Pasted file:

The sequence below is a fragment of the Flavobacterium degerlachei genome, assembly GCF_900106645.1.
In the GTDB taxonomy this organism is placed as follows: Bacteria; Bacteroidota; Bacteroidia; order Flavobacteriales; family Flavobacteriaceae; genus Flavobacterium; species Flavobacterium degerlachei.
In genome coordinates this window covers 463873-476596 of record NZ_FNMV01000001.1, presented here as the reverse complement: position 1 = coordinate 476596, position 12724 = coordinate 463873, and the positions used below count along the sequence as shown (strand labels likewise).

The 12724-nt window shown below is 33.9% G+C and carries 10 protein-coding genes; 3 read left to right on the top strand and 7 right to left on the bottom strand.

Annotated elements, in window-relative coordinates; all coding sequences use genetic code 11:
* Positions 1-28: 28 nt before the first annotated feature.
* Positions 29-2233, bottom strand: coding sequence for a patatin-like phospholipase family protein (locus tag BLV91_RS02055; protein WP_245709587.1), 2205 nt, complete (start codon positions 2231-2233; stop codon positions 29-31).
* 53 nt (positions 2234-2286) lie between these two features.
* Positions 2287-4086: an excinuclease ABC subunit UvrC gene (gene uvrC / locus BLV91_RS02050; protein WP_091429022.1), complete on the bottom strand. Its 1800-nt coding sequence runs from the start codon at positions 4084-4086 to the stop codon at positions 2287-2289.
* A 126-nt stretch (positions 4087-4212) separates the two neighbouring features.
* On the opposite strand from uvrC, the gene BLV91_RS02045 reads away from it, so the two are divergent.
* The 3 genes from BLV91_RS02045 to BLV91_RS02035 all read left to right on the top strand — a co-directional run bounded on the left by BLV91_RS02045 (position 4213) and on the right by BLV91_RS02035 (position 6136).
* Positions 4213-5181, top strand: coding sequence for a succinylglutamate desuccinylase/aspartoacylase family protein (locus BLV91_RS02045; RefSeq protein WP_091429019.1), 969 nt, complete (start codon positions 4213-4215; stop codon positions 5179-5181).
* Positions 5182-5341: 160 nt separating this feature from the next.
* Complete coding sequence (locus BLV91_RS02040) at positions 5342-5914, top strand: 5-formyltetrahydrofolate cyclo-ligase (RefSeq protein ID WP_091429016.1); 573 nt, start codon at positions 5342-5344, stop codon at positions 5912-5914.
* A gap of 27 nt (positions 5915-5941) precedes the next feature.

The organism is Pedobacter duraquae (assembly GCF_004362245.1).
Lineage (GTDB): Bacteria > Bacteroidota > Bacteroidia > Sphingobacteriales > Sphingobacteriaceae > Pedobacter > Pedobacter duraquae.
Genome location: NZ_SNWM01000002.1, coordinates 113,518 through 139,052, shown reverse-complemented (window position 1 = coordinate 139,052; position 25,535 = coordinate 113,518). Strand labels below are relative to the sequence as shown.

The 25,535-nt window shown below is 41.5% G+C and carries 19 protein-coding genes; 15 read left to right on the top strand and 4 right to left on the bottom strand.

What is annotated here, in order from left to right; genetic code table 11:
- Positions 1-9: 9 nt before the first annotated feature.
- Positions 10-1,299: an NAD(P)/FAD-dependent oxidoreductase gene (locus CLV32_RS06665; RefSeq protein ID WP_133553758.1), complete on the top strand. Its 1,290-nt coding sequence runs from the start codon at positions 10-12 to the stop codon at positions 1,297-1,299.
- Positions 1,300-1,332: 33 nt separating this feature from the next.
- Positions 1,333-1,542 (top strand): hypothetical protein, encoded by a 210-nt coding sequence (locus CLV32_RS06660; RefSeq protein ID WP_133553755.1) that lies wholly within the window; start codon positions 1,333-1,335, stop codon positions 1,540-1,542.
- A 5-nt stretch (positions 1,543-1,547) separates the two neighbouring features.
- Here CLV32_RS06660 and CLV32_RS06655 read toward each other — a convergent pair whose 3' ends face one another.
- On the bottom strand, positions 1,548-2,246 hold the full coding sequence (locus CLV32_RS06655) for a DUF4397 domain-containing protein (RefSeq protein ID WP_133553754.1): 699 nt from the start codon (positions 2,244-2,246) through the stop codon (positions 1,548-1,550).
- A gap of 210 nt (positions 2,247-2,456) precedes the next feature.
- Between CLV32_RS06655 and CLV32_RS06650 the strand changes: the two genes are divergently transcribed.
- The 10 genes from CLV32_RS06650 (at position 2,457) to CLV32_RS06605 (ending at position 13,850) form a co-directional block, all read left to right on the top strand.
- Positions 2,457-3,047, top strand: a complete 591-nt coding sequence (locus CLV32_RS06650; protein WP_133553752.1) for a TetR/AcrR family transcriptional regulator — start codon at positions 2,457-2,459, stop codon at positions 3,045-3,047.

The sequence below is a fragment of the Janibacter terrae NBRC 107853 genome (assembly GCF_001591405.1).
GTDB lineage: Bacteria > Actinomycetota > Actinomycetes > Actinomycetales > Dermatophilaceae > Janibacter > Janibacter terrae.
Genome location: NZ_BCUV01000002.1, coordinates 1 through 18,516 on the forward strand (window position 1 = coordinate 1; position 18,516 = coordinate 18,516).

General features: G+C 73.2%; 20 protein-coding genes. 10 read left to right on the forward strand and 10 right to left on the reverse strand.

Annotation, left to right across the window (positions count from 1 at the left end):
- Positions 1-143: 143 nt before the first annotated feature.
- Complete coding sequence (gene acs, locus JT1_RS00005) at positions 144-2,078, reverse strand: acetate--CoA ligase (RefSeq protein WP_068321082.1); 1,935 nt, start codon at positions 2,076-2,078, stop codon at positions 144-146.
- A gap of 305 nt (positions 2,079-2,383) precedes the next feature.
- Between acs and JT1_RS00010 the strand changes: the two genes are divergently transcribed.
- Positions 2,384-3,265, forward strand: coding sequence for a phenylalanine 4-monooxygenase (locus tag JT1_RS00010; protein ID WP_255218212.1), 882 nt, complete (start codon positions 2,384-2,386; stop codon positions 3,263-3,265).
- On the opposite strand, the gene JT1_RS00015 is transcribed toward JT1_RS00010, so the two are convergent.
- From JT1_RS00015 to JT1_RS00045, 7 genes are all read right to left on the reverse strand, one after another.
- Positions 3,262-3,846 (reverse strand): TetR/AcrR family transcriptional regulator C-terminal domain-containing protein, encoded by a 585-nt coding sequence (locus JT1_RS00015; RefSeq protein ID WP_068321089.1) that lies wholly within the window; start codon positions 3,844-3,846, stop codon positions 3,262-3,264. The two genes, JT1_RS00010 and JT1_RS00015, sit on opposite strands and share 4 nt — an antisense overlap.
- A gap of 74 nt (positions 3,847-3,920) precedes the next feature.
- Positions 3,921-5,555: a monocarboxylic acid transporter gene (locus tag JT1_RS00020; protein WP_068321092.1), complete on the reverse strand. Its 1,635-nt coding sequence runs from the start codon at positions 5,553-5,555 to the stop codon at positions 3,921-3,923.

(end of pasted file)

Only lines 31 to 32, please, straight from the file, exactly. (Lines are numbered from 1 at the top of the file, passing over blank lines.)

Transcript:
- The 10 genes from CLV32_RS06650 (at position 2,457) to CLV32_RS06605 (ending at position 13,850) form a co-directional block, all read left to right on the top strand.
- Positions 2,457-3,047, top strand: a complete 591-nt coding sequence (locus CLV32_RS06650; protein WP_133553752.1) for a TetR/AcrR family transcriptional regulator — start codon at positions 2,457-2,459, stop codon at positions 3,045-3,047.